Winter Amnesties is a book of origins and endings, griefs and reconciliations. Each poem addresses the dilemma posed by G. K. Chesterton: "One must somehow find a way of loving the world without trusting it". The poems revisit the past, assess the present, and stare hard into the future. At middle age, Glaser remembers his youth in Louisiana and settles into the long stretch of his adult years in Ohio; he makes his peace with "the life that allows". As son, as father, as poet, he looks to his legacy, whatever dim remnant of himself might continue after "all flesh falls back to salt and cinder?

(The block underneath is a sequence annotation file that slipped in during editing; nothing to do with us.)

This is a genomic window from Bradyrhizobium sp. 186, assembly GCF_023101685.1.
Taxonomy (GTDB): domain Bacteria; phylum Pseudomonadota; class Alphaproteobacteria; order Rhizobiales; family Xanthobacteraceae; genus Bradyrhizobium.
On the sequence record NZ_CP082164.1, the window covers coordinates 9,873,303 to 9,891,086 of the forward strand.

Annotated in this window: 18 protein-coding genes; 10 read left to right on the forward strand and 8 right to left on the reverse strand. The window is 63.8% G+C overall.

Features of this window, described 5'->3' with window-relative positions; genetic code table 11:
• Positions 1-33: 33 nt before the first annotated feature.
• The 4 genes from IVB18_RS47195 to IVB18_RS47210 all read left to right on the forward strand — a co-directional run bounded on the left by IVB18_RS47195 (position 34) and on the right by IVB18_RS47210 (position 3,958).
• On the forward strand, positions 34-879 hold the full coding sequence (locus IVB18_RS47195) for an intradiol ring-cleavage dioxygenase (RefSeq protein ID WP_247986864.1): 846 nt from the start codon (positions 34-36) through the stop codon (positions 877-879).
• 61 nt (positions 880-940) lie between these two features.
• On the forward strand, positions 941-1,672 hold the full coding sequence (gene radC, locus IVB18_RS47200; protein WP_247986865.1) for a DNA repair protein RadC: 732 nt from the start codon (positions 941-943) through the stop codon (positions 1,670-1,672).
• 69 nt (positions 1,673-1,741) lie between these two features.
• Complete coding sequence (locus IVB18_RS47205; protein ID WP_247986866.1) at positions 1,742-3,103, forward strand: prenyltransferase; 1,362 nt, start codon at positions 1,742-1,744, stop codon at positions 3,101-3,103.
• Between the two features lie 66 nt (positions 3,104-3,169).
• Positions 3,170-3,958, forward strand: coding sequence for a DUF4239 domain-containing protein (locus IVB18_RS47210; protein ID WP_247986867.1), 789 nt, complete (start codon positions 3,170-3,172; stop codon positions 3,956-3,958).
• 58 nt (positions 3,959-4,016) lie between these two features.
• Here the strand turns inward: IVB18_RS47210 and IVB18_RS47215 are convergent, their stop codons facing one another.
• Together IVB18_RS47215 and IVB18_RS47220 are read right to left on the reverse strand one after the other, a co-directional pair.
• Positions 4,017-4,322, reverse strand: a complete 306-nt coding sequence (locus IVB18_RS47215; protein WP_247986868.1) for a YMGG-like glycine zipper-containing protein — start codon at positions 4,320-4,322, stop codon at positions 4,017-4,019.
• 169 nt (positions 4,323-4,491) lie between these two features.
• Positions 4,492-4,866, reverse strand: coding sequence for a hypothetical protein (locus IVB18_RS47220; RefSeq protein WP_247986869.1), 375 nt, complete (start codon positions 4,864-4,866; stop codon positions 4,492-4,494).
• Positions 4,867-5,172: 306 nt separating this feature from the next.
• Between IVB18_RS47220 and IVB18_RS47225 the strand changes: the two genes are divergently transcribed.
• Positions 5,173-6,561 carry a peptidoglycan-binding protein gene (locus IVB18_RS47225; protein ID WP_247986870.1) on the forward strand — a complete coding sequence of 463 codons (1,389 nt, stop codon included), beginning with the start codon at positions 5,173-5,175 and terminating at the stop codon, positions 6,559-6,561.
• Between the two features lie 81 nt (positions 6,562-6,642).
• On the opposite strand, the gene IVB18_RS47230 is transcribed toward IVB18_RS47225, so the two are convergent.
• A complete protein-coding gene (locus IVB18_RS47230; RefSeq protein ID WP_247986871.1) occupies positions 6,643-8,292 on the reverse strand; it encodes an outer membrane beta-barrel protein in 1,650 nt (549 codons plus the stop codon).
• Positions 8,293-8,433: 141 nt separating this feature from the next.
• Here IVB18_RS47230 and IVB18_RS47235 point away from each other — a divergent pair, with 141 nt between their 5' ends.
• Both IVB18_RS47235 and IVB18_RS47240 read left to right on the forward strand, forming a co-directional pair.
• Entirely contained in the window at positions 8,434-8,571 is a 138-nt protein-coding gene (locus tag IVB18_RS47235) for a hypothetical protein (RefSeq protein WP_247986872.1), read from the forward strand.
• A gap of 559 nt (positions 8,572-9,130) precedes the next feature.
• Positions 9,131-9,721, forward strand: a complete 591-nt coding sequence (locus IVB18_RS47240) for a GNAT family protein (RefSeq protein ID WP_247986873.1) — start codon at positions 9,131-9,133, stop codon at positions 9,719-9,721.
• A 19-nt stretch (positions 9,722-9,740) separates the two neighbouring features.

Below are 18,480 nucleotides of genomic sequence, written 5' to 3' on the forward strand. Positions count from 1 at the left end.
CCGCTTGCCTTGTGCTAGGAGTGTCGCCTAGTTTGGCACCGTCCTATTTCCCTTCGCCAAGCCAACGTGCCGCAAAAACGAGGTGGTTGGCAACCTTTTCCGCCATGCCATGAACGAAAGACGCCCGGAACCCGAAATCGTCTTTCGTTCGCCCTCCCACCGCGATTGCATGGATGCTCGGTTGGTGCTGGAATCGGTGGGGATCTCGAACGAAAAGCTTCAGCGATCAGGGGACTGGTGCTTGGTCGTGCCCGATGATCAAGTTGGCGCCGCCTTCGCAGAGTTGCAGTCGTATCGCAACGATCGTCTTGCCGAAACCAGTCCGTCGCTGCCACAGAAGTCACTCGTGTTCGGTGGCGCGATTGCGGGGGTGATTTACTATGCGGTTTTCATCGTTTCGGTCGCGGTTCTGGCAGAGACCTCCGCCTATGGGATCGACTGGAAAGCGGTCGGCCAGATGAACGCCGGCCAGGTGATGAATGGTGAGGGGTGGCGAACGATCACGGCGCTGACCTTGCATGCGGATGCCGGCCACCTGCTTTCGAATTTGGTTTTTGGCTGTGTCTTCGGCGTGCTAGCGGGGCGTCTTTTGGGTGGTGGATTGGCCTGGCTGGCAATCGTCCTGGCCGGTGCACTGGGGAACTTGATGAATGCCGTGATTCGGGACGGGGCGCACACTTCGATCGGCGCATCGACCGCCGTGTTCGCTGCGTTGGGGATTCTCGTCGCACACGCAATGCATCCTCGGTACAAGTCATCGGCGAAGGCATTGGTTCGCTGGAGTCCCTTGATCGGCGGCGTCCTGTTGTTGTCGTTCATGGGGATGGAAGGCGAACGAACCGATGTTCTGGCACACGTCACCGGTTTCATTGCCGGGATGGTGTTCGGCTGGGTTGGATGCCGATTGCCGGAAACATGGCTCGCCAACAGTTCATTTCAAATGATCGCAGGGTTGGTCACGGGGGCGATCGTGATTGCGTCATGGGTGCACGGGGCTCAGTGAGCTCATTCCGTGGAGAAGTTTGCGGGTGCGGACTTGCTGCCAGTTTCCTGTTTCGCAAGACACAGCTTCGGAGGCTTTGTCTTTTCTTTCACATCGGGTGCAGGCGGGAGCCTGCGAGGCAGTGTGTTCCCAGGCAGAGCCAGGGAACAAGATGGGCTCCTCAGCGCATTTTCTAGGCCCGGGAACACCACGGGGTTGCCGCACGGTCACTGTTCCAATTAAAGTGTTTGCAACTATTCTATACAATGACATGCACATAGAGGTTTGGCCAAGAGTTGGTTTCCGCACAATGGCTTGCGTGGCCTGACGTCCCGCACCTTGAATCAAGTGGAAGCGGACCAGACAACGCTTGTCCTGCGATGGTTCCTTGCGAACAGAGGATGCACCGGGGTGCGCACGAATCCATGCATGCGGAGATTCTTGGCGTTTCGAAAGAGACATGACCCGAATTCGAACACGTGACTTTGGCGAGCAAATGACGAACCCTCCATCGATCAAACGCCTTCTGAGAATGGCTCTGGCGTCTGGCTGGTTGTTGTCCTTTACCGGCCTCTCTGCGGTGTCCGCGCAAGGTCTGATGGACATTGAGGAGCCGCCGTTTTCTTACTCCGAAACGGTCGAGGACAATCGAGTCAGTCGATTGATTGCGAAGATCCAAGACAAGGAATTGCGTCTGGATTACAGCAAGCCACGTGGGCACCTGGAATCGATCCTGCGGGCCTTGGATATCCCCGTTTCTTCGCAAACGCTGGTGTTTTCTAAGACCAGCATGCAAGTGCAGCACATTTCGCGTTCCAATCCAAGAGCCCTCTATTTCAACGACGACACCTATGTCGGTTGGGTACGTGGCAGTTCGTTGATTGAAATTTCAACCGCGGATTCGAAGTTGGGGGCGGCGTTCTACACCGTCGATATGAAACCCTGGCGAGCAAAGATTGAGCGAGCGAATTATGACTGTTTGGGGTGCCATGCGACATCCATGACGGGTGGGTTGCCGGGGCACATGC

But these are poems of brio and bitter wit, not of self-pity and surrender. They take a jaunty stance towards life and welcome whatever the days may bring, confident that, like crows in the harvest cornfield, we can live on "the shocks and waste of this world" and "wring gold grain from the ruin".